The Washington Nationals‘ first season at their new stadium ended Thursday night with a two-hour rain delay, a ticket presale of just 21,000 and the few fans in attendance watching the Cubs-Mets game on the center-field scoreboard. That the Nationals were rained out was a fitting contrast from the euphoria of Opening Night and a barometer for a season that has gone strikingly off course.
Thursday, which was to mark the Nationals’ final home game of the year, instead culminated in the second rainout this season and closed an inaugural year at Nationals Park that has fallen below expectations in almost every area. Attendance lagged at the end of the season, costing the Nationals a chance to average 30,000 fans a game and giving Washington the distinction of the lowest attendance for a team in its first season at a new ballpark since the 1982 Minnesota Twins.
The Nationals finished 34-46 at home and drew more than 35,000 fans just seven times.
But manager Manny Acta had plenty of positive things to say about how the team was received in the new ballpark.
“[The attendance is] not disappointing to me because we’re averaging almost 30,000 people here a game and we’re dead last in our division,” Acta said. “I don’t think everybody here just shows up to watch the ballpark.”
Asked for his favorite moment of the year, Acta didn’t offer the predictable choice - Ryan Zimmerman’s walk-off home run on Opening Night - but picked a different game-ending homer.
“The homer by [Ronnie] Belliard against the Orioles [on June 29],” Acta said. “The Opening Night one was awesome because we were opening the ballpark and all that, but we blew the lead. The game against the Orioles that made us tie the Beltway series, we were so down that day. It was so hot. We felt so hopeless with George Sherrill in there and two outs. And then we get a single and then a walk-off. That one, for some reason, sticks in my mind.”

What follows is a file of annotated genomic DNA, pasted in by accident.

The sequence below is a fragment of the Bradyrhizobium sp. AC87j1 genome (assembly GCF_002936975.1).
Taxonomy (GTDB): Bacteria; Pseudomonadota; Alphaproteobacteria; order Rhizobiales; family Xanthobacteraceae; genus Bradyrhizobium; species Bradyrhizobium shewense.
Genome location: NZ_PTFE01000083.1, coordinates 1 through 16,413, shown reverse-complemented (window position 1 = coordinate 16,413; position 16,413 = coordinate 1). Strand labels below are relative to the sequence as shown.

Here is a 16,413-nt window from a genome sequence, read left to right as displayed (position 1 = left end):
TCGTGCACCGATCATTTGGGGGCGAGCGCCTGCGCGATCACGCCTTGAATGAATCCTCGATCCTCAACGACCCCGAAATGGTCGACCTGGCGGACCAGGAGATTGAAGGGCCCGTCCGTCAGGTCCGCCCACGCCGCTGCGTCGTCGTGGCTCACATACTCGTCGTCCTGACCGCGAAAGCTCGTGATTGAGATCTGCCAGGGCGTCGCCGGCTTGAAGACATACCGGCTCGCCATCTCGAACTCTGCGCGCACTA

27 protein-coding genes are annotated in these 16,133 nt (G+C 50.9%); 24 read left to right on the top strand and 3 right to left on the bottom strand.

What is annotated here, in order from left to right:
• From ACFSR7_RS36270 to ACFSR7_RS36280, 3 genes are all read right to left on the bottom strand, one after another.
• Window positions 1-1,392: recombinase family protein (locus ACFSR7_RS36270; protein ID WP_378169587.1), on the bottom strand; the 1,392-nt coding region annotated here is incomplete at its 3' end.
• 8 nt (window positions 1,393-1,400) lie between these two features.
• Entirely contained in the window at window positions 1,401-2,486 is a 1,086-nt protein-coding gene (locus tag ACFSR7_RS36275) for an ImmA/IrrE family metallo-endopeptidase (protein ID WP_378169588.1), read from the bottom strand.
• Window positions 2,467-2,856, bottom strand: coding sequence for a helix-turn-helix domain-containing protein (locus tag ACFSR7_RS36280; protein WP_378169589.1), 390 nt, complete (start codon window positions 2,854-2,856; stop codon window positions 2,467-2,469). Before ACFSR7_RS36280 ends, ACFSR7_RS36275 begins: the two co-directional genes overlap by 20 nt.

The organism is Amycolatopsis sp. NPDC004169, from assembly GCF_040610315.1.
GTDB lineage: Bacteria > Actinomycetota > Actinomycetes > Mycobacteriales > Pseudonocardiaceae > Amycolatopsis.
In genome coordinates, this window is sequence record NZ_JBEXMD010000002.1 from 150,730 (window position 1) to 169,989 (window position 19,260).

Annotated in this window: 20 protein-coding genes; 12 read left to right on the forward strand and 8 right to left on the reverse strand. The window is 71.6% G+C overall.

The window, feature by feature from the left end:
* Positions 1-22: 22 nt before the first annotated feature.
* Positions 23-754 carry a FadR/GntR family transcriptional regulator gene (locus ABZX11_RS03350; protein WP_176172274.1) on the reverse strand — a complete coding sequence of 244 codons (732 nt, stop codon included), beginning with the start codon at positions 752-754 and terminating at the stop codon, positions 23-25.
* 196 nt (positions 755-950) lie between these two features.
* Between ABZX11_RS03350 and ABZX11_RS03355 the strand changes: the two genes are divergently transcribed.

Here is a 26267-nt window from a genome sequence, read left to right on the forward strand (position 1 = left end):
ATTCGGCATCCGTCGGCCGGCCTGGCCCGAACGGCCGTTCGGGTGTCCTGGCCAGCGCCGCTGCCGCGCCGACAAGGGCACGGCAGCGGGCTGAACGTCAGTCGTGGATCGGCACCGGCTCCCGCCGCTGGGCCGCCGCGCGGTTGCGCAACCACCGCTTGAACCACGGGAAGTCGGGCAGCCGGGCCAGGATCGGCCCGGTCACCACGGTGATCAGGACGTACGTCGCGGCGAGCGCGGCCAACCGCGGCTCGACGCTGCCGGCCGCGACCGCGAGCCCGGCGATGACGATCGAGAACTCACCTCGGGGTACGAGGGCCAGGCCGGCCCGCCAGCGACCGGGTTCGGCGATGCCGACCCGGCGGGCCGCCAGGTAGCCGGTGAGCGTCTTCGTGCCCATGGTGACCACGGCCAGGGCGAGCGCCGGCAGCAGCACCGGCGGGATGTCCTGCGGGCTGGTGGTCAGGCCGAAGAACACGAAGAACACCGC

The early perception about Nationals Park was that it would play fair, and both the numbers and players’ feelings back that up.
Park-adjustment ratings show Nationals Park was slightly tilted toward pitchers (the ballpark rated a 94; 100 is neutral, and anything under that favors pitchers).
And Zimmerman said nothing about the park gave an unfair advantage to either pitchers or hitters.
“It’s a pretty fair park,” Zimmerman said. “I think it plays just like you’d want it.”
Zimmerman said his homer against the Braves was the one that meant the most personally but pointed to the others - Belliard’s, Wil Nieves’ first career homer to beat the Cubs, Elijah Dukes’ shot at the end of a doubleheader June 5 - as evidence that the Nationals’ first year in their new home wasn’t all negative.
“As bad as this season has been and as long as it’s been, we’ve had a lot of great moments, too,” Zimmerman said. “We’ve got to kind of look at the positives, look around and see what these young guys have been doing all year and how good we could be.”
Season-ticket holders will have the value of their tickets and parking passes applied to the cost of 2009 tickets, while single-game ticket holders can redeem their tickers for any Monday-Thursday nonpremium game during the 2009 season. Fans must present Thursday’s ticket at the time of redemption.
Zimmerman still sick
The third baseman, who missed Wednesday’s game with the flu, was out of the Nationals’ lineup again Thursday night.
Acta said Zimmerman saw a doctor and received a shot Thursday but still had problems swallowing.
He said Zimmerman should play at some point during this weekend’s series at Philadelphia.
Rotation pushed back
The Nationals moved their rotation back a day, meaning Collin Balester will pitch Friday in Philadelphia, to be followed by John Lannan and Odalis Perez.
Shairon Martis, who was scheduled to pitch Sunday against the Phillies, will be available out of the bullpen.